Man Ray (August 27, 1890 – November 18, 1976), born Emmanuel Radnitzky, was an American artist who spent most of his career in Paris, France. Perhaps best described simply as a modernist, he was a significant contributor to both the Dada and Surrealist movements, although his ties to each were informal. Best known in the art world for his avant-garde photography, Man Ray produced major works in a variety of media and considered himself a painter above all. He was also a renowned fashion and portrait photographer. He is noted for his photograms, which he renamed "rayographs" after himself.
While appreciation for Man Ray's work beyond his fashion and portrait photography was slow in coming during his lifetime, especially in his native United States, his reputation has grown steadily in the decades since.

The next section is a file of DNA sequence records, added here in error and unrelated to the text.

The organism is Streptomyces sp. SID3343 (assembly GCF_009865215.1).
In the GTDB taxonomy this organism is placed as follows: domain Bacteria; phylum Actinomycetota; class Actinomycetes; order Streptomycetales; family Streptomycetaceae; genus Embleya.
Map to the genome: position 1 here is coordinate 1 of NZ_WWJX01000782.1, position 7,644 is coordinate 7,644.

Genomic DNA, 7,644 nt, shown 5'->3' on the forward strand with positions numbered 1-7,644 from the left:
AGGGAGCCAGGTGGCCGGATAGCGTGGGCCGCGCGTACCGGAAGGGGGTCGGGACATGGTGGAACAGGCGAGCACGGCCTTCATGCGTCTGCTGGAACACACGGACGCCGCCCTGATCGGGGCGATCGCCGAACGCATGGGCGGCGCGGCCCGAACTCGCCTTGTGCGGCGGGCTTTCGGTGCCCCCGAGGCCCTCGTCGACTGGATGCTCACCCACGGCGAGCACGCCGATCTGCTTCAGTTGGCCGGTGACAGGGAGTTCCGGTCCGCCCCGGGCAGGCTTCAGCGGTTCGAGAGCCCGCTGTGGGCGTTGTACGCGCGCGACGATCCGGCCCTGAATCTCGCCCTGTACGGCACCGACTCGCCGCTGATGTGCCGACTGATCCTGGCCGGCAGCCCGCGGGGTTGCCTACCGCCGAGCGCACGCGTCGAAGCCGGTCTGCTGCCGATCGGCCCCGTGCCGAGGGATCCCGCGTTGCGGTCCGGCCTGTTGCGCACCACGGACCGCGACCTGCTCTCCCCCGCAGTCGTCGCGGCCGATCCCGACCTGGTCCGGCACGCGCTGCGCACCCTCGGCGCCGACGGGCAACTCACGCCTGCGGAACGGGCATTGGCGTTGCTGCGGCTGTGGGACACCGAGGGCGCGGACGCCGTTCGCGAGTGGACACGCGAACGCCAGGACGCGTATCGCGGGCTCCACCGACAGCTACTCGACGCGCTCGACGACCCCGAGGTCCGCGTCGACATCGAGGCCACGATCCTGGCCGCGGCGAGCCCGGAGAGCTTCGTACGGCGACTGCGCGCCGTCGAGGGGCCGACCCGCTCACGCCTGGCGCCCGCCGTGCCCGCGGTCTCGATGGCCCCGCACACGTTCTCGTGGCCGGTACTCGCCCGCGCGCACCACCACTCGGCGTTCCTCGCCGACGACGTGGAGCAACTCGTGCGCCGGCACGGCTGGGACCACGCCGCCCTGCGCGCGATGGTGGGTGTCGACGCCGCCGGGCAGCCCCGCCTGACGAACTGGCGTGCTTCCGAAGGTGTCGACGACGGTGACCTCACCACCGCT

In 1999, ARTnews magazine named him one of the 25 most influential artists of the 20th century, citing his groundbreaking photography as well as "his explorations of film, painting, sculpture, collage, assemblage, and prototypes of what would eventually be called performance art and conceptual art" and saying "Man Ray offered artists in all media an example of a creative intelligence that, in its 'pursuit of pleasure and liberty,'"—Man Ray's stated guiding principles—"unlocked every door it came to and walked freely where it would."